A single cesarean scar increases the overall rupture rate to 0.5%, with the rate for women with two or more cesarean scars increasing to 2%. Medical literature suggests that there is an increase in the complications following vaginal birth after previous cesarean section (VBAC) due to uterine rupture. This and the medico-legal fears is the reason why there is a decline in the doctors offering and women accepting planned VBAC in the UK and North America and now also in urban India. Can uterine fibroids rupture? Well, the scar of myomectomy on the uterus (the surgery done to remove the fibroids) can give way to uterine rupture. The fibroids per se, causing a rupture in an unscarred uterus is extremely rare.
Risk factors in a scarred uterus:
1. Trial of Labour after Previous C-Section (TOLC)
There is a threefold increased risk of spontaneous uterine rupture after a previous C-section compared with women who undergo elective repeat cesarean delivery. But, it is quite interesting to note that if there has been one successful VBAC (vaginal birth after C-section) earlier, the chance of uterine rupture during VBAC subsequently is decreased.
Multiple potential theories exist, but the two most obvious are that a successful prior VBAC attempt ensures that –
- The maternal pelvis is tested and is adequate to permit passage of the fetus.
- The integrity of the uterine scar has been tested previously under the stress/strain conditions during labour and delivery that were adequate to result in vaginal delivery without prior uterine rupture.
2. Type of C-Section Scar
The upper vertical scar in olden times is now almost obsolete as it carried the maximum risk of rupture. The lower transverse scar most commonly used today is least susceptible to rupture.
3. Interdelivery Time Interval
There is a threefold increased risk of a rupture if the interdelivery time between the previous C-section and the subsequent delivery is less.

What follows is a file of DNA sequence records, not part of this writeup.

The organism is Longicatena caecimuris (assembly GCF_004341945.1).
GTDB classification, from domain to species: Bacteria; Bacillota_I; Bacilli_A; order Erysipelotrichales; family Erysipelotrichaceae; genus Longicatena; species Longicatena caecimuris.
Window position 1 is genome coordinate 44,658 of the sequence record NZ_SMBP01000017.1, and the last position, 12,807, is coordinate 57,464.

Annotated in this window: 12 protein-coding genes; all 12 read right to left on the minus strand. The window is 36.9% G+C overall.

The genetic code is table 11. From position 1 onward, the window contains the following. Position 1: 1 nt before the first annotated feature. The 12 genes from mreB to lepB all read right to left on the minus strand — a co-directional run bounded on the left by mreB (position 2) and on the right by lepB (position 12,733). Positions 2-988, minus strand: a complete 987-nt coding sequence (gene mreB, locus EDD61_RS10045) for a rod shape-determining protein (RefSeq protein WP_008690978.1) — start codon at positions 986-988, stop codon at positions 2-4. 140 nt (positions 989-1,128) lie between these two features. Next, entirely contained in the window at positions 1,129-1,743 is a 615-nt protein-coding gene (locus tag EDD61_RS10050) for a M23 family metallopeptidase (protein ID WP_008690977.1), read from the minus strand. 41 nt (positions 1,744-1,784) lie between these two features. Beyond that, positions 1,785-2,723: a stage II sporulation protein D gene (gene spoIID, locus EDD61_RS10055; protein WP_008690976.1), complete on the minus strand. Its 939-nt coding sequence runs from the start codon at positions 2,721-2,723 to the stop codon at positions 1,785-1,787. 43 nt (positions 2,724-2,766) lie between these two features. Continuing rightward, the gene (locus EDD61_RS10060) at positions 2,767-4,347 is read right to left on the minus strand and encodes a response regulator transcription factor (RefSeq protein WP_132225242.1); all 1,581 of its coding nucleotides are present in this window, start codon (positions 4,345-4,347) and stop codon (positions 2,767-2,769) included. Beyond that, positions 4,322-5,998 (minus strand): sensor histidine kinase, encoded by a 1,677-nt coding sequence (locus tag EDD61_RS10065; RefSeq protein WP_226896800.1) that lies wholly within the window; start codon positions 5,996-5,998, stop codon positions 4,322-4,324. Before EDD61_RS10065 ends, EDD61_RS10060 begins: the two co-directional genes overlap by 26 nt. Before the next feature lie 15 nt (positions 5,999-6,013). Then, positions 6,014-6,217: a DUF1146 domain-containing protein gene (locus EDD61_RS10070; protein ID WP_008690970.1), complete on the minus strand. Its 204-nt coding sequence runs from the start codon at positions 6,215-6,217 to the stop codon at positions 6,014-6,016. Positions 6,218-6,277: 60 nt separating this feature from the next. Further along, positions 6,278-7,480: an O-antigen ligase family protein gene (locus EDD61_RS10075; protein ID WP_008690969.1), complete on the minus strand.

4. Maternal Age
There is a threefold increase in the rate of rupture if the maternal age is greater than 30 years compared to younger mothers.
There is no increased risk in twin pregnancy compared to singleton pregnancy.
6. Size of the Baby
There is a slightly higher risk of rupture if the weight of the baby is more (> 4000 gms).
7. Advanced Gestational Age
There is a significantly higher risk of rupture if the gestational age is greater than 40 weeks as usually they are associated with induction of labour.
Signs & Symptoms of Uterine Rupture
What happens if a scar starts to tear during labour? The initial signs and symptoms are quite nonspecific, and that makes the diagnosis difficult, delaying the definitive treatment. The signs and symptoms may vary from being minimal like in small dehiscence to a severe life-threatening one, like in the case of a large rupture which involves a major blood vessel. It largely depends on the timing, site, and extent of the uterine defect. Uterine dehiscence at the site of a previous uterine scar is typically serious because the scar has relatively fewer blood vessels.
What the Mother Can Experience